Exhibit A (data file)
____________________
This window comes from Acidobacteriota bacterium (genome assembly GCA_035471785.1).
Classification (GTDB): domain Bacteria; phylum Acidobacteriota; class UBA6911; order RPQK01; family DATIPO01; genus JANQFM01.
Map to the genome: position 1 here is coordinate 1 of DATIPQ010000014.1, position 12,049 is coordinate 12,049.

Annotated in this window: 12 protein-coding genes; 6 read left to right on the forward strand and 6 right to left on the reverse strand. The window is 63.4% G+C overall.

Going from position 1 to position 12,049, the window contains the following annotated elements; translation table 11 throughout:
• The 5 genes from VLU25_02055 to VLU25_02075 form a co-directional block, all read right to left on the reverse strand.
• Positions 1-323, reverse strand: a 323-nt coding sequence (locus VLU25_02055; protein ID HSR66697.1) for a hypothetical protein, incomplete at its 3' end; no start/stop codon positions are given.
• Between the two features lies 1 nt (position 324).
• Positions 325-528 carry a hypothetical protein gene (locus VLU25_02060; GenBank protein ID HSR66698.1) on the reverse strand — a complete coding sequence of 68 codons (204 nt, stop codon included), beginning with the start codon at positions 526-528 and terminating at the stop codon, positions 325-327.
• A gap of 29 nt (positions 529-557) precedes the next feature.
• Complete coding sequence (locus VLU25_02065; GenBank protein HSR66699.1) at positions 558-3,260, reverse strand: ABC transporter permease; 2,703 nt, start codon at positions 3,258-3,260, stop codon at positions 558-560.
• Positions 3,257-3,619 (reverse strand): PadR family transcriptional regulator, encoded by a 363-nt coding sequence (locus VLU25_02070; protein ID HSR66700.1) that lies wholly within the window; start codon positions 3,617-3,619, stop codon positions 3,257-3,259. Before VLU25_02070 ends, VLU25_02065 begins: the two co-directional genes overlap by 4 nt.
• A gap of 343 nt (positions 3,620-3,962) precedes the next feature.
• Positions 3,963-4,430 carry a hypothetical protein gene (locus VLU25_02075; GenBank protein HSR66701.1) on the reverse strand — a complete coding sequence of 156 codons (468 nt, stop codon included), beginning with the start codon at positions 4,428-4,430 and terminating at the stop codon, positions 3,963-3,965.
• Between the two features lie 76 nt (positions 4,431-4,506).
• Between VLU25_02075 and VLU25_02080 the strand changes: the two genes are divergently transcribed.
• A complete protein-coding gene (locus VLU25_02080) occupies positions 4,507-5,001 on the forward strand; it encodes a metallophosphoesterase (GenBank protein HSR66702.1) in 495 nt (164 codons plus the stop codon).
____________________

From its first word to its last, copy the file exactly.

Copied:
This window comes from Acidobacteriota bacterium (genome assembly GCA_035471785.1).
Classification (GTDB): domain Bacteria; phylum Acidobacteriota; class UBA6911; order RPQK01; family DATIPO01; genus JANQFM01.
Map to the genome: position 1 here is coordinate 1 of DATIPQ010000014.1, position 12,049 is coordinate 12,049.

Annotated in this window: 12 protein-coding genes; 6 read left to right on the forward strand and 6 right to left on the reverse strand. The window is 63.4% G+C overall.

Going from position 1 to position 12,049, the window contains the following annotated elements; translation table 11 throughout:
• The 5 genes from VLU25_02055 to VLU25_02075 form a co-directional block, all read right to left on the reverse strand.
• Positions 1-323, reverse strand: a 323-nt coding sequence (locus VLU25_02055; protein ID HSR66697.1) for a hypothetical protein, incomplete at its 3' end; no start/stop codon positions are given.
• Between the two features lies 1 nt (position 324).
• Positions 325-528 carry a hypothetical protein gene (locus VLU25_02060; GenBank protein ID HSR66698.1) on the reverse strand — a complete coding sequence of 68 codons (204 nt, stop codon included), beginning with the start codon at positions 526-528 and terminating at the stop codon, positions 325-327.
• A gap of 29 nt (positions 529-557) precedes the next feature.
• Complete coding sequence (locus VLU25_02065; GenBank protein HSR66699.1) at positions 558-3,260, reverse strand: ABC transporter permease; 2,703 nt, start codon at positions 3,258-3,260, stop codon at positions 558-560.
• Positions 3,257-3,619 (reverse strand): PadR family transcriptional regulator, encoded by a 363-nt coding sequence (locus VLU25_02070; protein ID HSR66700.1) that lies wholly within the window; start codon positions 3,617-3,619, stop codon positions 3,257-3,259. Before VLU25_02070 ends, VLU25_02065 begins: the two co-directional genes overlap by 4 nt.
• A gap of 343 nt (positions 3,620-3,962) precedes the next feature.
• Positions 3,963-4,430 carry a hypothetical protein gene (locus VLU25_02075; GenBank protein HSR66701.1) on the reverse strand — a complete coding sequence of 156 codons (468 nt, stop codon included), beginning with the start codon at positions 4,428-4,430 and terminating at the stop codon, positions 3,963-3,965.
• Between the two features lie 76 nt (positions 4,431-4,506).
• Between VLU25_02075 and VLU25_02080 the strand changes: the two genes are divergently transcribed.
• A complete protein-coding gene (locus VLU25_02080) occupies positions 4,507-5,001 on the forward strand; it encodes a metallophosphoesterase (GenBank protein HSR66702.1) in 495 nt (164 codons plus the stop codon).